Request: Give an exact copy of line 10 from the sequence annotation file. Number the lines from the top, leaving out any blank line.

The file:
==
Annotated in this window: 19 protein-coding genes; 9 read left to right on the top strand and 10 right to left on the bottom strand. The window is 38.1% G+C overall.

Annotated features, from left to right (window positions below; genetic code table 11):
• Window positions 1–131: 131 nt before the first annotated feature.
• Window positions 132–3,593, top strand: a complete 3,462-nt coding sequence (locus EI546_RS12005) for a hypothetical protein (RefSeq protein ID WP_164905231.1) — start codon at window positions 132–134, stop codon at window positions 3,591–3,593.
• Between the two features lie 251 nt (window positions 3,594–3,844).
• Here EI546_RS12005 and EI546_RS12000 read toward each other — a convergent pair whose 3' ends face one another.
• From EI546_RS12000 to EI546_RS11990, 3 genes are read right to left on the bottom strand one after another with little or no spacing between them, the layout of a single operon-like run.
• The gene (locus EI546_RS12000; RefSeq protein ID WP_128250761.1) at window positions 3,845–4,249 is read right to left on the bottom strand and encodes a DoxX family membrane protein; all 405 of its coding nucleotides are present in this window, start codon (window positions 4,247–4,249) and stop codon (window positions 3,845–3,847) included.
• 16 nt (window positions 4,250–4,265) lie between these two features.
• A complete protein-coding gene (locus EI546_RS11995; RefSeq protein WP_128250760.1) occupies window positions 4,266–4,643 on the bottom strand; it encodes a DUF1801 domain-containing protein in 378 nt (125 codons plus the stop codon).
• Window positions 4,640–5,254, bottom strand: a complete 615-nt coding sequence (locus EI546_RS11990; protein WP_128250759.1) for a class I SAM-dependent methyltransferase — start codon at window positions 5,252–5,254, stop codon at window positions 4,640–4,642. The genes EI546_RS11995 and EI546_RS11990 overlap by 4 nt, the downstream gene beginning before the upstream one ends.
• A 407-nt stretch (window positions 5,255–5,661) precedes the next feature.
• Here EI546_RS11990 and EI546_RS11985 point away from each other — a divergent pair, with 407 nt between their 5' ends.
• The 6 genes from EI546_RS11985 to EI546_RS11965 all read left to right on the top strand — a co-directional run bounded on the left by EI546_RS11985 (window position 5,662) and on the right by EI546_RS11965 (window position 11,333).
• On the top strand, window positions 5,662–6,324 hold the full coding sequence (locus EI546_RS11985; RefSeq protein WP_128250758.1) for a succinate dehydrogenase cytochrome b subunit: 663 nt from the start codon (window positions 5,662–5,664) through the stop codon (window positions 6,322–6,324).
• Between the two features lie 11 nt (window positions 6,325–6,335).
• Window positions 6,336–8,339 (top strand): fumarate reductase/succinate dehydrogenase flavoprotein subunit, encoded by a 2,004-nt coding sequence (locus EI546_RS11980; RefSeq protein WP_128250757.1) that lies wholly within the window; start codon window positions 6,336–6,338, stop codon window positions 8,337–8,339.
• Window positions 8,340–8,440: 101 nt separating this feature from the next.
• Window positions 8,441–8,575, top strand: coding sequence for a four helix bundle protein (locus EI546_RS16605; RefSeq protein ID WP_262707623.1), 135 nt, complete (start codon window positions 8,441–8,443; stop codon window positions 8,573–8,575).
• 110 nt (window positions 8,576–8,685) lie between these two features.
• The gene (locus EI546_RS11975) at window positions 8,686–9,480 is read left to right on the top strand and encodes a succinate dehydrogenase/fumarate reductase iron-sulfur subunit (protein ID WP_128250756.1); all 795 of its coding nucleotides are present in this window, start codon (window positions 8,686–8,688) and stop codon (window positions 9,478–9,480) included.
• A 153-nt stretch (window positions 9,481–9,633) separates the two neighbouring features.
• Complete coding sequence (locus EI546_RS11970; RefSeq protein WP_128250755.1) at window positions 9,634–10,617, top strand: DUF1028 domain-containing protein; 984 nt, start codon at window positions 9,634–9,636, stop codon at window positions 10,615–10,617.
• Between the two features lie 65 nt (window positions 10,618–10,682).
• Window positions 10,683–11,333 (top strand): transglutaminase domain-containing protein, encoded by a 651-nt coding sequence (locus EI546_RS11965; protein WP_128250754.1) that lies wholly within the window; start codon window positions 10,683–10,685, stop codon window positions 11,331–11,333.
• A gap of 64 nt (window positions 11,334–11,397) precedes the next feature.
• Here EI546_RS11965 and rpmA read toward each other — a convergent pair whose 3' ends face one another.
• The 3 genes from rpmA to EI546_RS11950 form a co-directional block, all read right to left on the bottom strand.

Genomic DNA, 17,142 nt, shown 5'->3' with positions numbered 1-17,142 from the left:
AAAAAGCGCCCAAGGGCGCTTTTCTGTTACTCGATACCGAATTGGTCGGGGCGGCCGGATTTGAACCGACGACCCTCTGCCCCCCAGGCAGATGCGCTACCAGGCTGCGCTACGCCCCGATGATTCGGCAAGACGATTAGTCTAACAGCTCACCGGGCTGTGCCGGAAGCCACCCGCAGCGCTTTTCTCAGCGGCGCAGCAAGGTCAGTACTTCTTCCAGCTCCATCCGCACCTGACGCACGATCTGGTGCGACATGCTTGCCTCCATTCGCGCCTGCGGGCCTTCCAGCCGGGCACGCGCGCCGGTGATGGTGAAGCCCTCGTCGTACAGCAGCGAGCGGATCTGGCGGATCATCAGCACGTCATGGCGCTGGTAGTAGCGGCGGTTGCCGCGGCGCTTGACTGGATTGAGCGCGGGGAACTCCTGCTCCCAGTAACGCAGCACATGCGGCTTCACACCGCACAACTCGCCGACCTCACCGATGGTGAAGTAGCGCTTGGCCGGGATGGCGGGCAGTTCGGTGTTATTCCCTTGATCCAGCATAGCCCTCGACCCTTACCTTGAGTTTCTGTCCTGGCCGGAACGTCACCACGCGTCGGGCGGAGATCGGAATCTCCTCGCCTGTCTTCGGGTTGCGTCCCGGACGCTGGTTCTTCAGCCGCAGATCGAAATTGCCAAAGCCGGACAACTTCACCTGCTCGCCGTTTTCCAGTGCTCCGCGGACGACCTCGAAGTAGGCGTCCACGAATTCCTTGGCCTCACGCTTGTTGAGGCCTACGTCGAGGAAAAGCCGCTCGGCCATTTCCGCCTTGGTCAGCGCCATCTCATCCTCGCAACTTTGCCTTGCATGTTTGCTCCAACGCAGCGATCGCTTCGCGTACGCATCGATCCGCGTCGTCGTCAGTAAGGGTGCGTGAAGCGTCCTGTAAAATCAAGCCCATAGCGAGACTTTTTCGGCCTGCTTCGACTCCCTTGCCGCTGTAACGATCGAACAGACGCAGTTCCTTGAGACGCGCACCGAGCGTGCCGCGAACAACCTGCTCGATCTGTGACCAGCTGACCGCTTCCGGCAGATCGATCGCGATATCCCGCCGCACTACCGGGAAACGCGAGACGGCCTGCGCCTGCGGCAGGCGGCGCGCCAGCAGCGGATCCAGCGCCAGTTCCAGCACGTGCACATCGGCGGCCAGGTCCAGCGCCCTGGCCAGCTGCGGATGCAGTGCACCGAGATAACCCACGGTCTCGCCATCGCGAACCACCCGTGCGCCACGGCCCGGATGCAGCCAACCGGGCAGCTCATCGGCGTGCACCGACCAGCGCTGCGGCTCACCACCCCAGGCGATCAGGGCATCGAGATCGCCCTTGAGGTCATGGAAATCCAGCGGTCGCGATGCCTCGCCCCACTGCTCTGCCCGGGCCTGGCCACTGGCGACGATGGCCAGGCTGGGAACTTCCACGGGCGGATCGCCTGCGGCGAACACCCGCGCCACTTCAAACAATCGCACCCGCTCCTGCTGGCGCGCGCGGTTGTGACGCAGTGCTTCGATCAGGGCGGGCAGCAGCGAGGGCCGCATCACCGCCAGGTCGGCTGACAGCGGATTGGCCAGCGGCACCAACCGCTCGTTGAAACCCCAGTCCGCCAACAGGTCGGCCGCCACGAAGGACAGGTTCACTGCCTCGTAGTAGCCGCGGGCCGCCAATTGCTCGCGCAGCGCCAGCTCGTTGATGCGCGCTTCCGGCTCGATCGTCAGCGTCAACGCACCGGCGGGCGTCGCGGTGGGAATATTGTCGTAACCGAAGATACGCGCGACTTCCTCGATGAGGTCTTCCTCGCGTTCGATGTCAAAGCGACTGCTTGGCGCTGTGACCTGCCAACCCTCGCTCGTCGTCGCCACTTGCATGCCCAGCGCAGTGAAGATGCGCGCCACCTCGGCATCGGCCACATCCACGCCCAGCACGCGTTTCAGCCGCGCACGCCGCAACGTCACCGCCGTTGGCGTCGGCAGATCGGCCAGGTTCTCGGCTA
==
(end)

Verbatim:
• A complete protein-coding gene (locus EI546_RS11995; RefSeq protein WP_128250760.1) occupies window positions 4,266–4,643 on the bottom strand; it encodes a DUF1801 domain-containing protein in 378 nt (125 codons plus the stop codon).